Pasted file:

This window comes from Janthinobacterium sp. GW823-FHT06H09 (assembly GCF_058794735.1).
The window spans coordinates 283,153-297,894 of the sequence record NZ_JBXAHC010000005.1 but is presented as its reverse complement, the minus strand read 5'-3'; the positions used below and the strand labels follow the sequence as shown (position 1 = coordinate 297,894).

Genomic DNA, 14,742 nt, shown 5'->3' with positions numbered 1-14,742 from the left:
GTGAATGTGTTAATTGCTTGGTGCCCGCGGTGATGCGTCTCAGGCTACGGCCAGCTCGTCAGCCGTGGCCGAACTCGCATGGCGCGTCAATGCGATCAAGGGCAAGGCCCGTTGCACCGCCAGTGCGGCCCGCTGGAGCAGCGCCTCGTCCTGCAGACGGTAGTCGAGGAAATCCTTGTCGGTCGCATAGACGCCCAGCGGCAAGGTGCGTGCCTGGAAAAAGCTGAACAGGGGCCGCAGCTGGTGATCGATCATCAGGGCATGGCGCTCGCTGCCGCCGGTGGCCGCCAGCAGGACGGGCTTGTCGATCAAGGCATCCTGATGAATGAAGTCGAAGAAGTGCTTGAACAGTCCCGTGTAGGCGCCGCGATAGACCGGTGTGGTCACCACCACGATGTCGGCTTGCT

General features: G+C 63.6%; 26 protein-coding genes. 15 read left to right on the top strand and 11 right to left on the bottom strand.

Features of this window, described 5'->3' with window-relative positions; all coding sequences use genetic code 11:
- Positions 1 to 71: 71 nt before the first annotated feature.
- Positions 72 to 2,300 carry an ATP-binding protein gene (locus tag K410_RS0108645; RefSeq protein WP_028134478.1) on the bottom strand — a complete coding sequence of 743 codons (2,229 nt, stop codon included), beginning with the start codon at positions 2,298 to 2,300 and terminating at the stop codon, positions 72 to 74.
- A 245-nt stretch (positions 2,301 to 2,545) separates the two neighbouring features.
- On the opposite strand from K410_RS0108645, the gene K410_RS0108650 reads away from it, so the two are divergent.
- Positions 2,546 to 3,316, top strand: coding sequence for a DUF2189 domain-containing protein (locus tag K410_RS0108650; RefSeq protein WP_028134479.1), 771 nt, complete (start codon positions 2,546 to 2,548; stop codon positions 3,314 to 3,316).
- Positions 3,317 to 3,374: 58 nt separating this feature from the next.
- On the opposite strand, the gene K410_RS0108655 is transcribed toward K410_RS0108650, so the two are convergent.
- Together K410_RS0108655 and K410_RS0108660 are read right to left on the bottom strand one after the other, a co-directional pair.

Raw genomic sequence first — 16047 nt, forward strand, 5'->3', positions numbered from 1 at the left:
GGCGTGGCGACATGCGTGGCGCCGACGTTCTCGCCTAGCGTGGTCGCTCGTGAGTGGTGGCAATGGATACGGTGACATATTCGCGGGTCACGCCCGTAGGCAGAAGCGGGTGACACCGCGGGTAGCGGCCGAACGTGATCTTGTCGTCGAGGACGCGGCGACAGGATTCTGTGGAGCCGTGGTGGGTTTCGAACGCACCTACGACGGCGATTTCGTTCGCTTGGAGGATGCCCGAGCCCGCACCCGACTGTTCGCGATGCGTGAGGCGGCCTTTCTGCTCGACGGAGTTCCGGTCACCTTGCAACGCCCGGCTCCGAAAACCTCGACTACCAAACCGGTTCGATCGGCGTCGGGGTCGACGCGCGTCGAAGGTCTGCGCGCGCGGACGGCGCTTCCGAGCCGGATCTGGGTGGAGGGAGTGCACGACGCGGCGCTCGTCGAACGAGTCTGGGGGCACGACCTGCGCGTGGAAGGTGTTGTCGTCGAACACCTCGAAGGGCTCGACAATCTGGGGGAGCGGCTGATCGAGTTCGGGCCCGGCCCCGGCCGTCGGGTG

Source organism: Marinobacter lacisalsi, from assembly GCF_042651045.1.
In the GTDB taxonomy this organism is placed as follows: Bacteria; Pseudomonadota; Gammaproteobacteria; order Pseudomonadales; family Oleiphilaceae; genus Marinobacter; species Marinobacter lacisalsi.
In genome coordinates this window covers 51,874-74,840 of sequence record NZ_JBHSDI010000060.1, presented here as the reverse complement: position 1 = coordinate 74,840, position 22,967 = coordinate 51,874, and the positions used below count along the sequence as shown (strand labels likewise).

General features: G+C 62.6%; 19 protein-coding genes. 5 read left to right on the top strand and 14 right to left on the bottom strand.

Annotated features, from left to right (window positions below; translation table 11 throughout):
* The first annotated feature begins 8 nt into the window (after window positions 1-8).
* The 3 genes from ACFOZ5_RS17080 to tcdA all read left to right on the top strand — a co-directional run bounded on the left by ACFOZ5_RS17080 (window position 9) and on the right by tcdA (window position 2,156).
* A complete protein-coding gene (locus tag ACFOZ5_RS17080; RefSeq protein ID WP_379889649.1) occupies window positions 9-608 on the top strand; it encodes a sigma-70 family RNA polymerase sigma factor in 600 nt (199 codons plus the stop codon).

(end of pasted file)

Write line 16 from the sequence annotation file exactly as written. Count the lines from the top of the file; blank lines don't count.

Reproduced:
GGCGTGGCGACATGCGTGGCGCCGACGTTCTCGCCTAGCGTGGTCGCTCGTGAGTGGTGGCAATGGATACGGTGACATATTCGCGGGTCACGCCCGTAGGCAGAAGCGGGTGACACCGCGGGTAGCGGCCGAACGTGATCTTGTCGTCGAGGACGCGGCGACAGGATTCTGTGGAGCCGTGGTGGGTTTCGAACGCACCTACGACGGCGATTTCGTTCGCTTGGAGGATGCCCGAGCCCGCACCCGACTGTTCGCGATGCGTGAGGCGGCCTTTCTGCTCGACGGAGTTCCGGTCACCTTGCAACGCCCGGCTCCGAAAACCTCGACTACCAAACCGGTTCGATCGGCGTCGGGGTCGACGCGCGTCGAAGGTCTGCGCGCGCGGACGGCGCTTCCGAGCCGGATCTGGGTGGAGGGAGTGCACGACGCGGCGCTCGTCGAACGAGTCTGGGGGCACGACCTGCGCGTGGAAGGTGTTGTCGTCGAACACCTCGAAGGGCTCGACAATCTGGGGGAGCGGCTGATCGAGTTCGGGCCCGGCCCCGGCCGTCGGGTG